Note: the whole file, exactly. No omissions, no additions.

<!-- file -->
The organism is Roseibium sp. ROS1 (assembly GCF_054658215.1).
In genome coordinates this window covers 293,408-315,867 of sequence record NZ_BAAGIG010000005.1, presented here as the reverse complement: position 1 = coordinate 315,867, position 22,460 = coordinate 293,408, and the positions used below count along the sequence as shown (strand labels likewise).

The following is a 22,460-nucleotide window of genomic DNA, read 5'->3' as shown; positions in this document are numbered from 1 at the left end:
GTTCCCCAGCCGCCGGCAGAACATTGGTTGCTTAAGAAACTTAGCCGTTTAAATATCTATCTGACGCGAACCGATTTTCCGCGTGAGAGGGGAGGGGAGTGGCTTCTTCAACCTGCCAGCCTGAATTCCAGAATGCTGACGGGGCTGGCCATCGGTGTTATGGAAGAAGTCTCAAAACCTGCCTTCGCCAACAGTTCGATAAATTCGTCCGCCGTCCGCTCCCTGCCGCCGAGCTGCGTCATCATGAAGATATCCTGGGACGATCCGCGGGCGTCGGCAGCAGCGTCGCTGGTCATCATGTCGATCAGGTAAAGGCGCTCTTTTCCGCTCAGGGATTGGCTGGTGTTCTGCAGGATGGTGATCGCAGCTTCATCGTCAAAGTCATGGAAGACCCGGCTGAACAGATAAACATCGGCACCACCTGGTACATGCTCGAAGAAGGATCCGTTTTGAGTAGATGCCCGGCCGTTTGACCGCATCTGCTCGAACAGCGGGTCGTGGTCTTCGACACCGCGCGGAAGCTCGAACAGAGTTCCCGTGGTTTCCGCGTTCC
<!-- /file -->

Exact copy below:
The organism is Roseibium sp. ROS1 (assembly GCF_054658215.1).
In genome coordinates this window covers 293,408-315,867 of sequence record NZ_BAAGIG010000005.1, presented here as the reverse complement: position 1 = coordinate 315,867, position 22,460 = coordinate 293,408, and the positions used below count along the sequence as shown (strand labels likewise).

The following is a 22,460-nucleotide window of genomic DNA, read 5'->3' as shown; positions in this document are numbered from 1 at the left end:
GTTCCCCAGCCGCCGGCAGAACATTGGTTGCTTAAGAAACTTAGCCGTTTAAATATCTATCTGACGCGAACCGATTTTCCGCGTGAGAGGGGAGGGGAGTGGCTTCTTCAACCTGCCAGCCTGAATTCCAGAATGCTGACGGGGCTGGCCATCGGTGTTATGGAAGAAGTCTCAAAACCTGCCTTCGCCAACAGTTCGATAAATTCGTCCGCCGTCCGCTCCCTGCCGCCGAGCTGCGTCATCATGAAGATATCCTGGGACGATCCGCGGGCGTCGGCAGCAGCGTCGCTGGTCATCATGTCGATCAGGTAAAGGCGCTCTTTTCCGCTCAGGGATTGGCTGGTGTTCTGCAGGATGGTGATCGCAGCTTCATCGTCAAAGTCATGGAAGACCCGGCTGAACAGATAAACATCGGCACCACCTGGTACATGCTCGAAGAAGGATCCGTTTTGAGTAGATGCCCGGCCGTTTGACCGCATCTGCTCGAACAGCGGGTCGTGGTCTTCGACACCGCGCGGAAGCTCGAACAGAGTTCCCGTGGTTTCCGCGTTCC